Thursday, 21 February 2008

Lucky is on the loose

Softer bail conditions

I cannot say that I am glad to report that Lucky Igbinedion, the ex-governor of Edo State who was indicted for corruption charges has been able to secure bail and leave prison.

I wrote last Friday that the bail conditions were almost impossible to meet and even though his lawyers seemed to be able to coral two federal permanent secretaries, the Head of Service of the Federation refused to use her office to vouch for a private citizen with his own legal travails.

When it became apparent that the lady would not be bought or prevailed upon by rotten influence peddlers the lawyers returned to the judge to seek other terms that were within the machinations of their ilk.

Now the conditions have been varied to only have people with landed property in the jurisdiction of the court and no requirement for the Head of Service to introduce any of the sureties.

Like I commented in my earlier blog this now shows that fewer people would allow their offices to be brought into disrepute by suspect criminals, no matter how much they can spend or what Senior Advocates of Nigeria they can use to scare other parties.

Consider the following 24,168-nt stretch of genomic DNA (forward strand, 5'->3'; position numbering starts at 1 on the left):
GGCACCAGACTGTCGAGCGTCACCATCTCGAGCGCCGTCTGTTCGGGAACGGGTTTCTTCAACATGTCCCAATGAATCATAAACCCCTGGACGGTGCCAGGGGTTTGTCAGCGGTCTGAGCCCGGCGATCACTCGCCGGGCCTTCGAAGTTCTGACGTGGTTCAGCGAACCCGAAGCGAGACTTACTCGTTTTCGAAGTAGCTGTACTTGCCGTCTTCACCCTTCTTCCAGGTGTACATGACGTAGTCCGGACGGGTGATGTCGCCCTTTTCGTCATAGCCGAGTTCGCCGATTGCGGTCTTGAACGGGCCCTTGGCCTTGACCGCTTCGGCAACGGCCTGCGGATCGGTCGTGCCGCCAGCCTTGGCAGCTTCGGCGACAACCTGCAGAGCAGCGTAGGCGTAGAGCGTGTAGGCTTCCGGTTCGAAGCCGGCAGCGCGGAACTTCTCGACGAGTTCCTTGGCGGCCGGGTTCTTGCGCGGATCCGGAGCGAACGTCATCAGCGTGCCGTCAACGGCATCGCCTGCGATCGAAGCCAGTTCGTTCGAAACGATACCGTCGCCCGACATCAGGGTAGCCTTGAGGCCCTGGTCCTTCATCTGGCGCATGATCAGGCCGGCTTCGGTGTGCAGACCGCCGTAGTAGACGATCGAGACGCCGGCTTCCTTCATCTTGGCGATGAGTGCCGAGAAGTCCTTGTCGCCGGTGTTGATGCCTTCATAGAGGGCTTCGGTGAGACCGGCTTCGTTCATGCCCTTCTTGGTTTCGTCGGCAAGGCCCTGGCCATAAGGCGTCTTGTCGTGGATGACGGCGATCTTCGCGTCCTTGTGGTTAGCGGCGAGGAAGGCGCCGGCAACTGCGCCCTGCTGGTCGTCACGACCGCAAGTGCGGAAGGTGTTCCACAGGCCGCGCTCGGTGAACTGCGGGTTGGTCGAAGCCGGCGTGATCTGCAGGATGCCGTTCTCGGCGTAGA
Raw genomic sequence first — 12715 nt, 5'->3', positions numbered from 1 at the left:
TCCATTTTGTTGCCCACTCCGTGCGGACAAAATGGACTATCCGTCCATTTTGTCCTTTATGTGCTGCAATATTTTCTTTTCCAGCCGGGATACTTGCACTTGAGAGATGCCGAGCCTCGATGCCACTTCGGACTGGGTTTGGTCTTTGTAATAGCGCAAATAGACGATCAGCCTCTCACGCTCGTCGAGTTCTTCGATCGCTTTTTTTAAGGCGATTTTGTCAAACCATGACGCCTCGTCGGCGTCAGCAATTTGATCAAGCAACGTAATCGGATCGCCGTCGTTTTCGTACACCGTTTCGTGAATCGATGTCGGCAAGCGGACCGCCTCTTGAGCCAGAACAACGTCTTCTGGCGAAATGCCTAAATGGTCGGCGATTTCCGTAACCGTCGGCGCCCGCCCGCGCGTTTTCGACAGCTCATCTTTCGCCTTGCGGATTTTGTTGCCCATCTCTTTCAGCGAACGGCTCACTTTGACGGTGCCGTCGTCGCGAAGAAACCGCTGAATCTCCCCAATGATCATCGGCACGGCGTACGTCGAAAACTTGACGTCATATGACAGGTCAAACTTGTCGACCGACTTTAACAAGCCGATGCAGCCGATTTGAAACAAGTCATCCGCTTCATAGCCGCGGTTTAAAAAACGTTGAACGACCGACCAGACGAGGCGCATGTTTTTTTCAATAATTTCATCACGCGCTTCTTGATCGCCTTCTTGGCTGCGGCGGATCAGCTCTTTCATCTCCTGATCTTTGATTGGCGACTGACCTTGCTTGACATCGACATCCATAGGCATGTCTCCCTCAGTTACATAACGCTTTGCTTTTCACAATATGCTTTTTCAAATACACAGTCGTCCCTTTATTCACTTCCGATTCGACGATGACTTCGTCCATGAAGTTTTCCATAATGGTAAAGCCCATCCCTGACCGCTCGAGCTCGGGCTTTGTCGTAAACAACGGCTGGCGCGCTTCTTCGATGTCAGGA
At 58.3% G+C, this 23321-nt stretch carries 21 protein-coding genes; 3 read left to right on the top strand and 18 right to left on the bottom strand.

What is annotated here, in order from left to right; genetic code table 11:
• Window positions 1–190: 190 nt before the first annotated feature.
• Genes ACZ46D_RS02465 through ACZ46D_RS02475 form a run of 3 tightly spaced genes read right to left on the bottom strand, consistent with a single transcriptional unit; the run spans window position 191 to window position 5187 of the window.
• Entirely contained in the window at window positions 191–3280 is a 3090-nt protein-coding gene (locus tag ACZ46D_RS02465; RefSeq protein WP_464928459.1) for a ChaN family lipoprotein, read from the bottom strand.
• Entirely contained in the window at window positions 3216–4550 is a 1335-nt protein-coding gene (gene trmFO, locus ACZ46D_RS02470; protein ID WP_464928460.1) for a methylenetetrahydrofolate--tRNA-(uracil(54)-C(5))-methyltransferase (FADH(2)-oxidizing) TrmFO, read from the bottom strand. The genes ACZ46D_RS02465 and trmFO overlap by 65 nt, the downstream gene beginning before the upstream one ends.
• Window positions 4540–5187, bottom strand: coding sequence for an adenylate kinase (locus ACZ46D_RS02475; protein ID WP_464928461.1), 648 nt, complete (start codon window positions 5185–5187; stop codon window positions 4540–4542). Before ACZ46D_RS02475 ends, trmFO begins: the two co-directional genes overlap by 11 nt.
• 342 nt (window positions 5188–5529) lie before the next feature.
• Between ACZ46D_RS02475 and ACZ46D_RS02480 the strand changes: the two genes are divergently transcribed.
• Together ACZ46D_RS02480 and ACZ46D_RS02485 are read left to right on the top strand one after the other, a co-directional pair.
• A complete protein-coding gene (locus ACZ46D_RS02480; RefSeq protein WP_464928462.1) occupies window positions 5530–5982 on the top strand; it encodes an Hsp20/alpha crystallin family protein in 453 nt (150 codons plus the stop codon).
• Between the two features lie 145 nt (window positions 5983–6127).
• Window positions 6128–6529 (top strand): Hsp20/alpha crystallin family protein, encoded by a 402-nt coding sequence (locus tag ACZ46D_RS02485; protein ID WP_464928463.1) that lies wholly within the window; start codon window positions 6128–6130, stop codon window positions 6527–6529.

Proofread and correct

Mr. Igbinedion is supposed to report to the EFCC every fortnight on a Friday, it grates that sometimes one has to read Thisday Online with utter disdain because twice they have written that he should report to the EFCC every first Friday fortnightly.

The laudable art of proofreading has died a horrific death in the Nigerian press.

Even months after I have posted blogs, if I read through stuff and find errors, I correct them and repost.

King of the jungle mentality

Beyond this, I would suppose there would be a welcome party to greet the man of the people when he returns to his home state and that is very unfortunate.

We as Africans have to take our concept of leadership beyond the primitive concept of the King of the Jungle – in the jungle, animals fight, vie for ascendancy and power and maintain that office with menace and coercion.

As human-beings we have evolved beyond that rule of the jungle to expect people who gain leadership to be accountable, honest, fair and just in their leadership duties.

We cannot continue to revere leaders who have abused their positions for personal gain just because that have once been in leadership, these people should be constantly apologising for their poor leadership and their dishonest tenure rather than being regaled by the teeming mob of never-do-wells who scramble for every sop and crumb that falls off the rich man’s table.

Alas! That is why tyrants, despots, dictators and thieves find honour in Africa amongst their people – we need a serious re-education – Pretty Damn Quick!

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